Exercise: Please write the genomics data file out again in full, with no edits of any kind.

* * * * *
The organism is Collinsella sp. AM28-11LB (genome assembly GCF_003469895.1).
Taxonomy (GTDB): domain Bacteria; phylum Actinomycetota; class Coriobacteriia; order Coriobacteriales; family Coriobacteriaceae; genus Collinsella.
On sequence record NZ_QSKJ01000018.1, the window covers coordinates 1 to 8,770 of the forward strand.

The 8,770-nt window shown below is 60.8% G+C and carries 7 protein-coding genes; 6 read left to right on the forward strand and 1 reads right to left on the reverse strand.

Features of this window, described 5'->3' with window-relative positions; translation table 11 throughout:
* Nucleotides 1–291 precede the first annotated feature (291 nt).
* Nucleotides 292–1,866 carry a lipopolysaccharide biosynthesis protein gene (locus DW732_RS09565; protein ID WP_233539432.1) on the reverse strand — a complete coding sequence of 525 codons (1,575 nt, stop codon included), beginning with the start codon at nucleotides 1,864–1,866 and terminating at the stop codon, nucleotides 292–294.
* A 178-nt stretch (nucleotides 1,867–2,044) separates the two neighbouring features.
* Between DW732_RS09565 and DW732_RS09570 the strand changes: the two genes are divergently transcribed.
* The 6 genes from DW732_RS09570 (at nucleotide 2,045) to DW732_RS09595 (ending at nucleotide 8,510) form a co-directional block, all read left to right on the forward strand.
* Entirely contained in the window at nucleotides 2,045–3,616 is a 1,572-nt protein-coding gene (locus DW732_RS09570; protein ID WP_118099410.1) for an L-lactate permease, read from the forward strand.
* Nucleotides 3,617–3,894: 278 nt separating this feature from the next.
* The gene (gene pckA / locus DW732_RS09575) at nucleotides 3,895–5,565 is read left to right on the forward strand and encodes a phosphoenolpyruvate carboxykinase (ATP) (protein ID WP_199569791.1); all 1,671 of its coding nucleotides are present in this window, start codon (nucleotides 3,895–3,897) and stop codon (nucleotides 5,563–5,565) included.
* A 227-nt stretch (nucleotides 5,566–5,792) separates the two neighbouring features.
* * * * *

The organism is Collinsella sp. AM28-11LB (genome assembly GCF_003469895.1).
Taxonomy (GTDB): domain Bacteria; phylum Actinomycetota; class Coriobacteriia; order Coriobacteriales; family Coriobacteriaceae; genus Collinsella.
On sequence record NZ_QSKJ01000018.1, the window covers coordinates 1 to 8,770 of the forward strand.

The 8,770-nt window shown below is 60.8% G+C and carries 7 protein-coding genes; 6 read left to right on the forward strand and 1 reads right to left on the reverse strand.

Features of this window, described 5'->3' with window-relative positions; translation table 11 throughout:
* Nucleotides 1–291 precede the first annotated feature (291 nt).
* Nucleotides 292–1,866 carry a lipopolysaccharide biosynthesis protein gene (locus DW732_RS09565; protein ID WP_233539432.1) on the reverse strand — a complete coding sequence of 525 codons (1,575 nt, stop codon included), beginning with the start codon at nucleotides 1,864–1,866 and terminating at the stop codon, nucleotides 292–294.
* A 178-nt stretch (nucleotides 1,867–2,044) separates the two neighbouring features.
* Between DW732_RS09565 and DW732_RS09570 the strand changes: the two genes are divergently transcribed.
* The 6 genes from DW732_RS09570 (at nucleotide 2,045) to DW732_RS09595 (ending at nucleotide 8,510) form a co-directional block, all read left to right on the forward strand.
* Entirely contained in the window at nucleotides 2,045–3,616 is a 1,572-nt protein-coding gene (locus DW732_RS09570; protein ID WP_118099410.1) for an L-lactate permease, read from the forward strand.
* Nucleotides 3,617–3,894: 278 nt separating this feature from the next.
* The gene (gene pckA / locus DW732_RS09575) at nucleotides 3,895–5,565 is read left to right on the forward strand and encodes a phosphoenolpyruvate carboxykinase (ATP) (protein ID WP_199569791.1); all 1,671 of its coding nucleotides are present in this window, start codon (nucleotides 3,895–3,897) and stop codon (nucleotides 5,563–5,565) included.
* A 227-nt stretch (nucleotides 5,566–5,792) separates the two neighbouring features.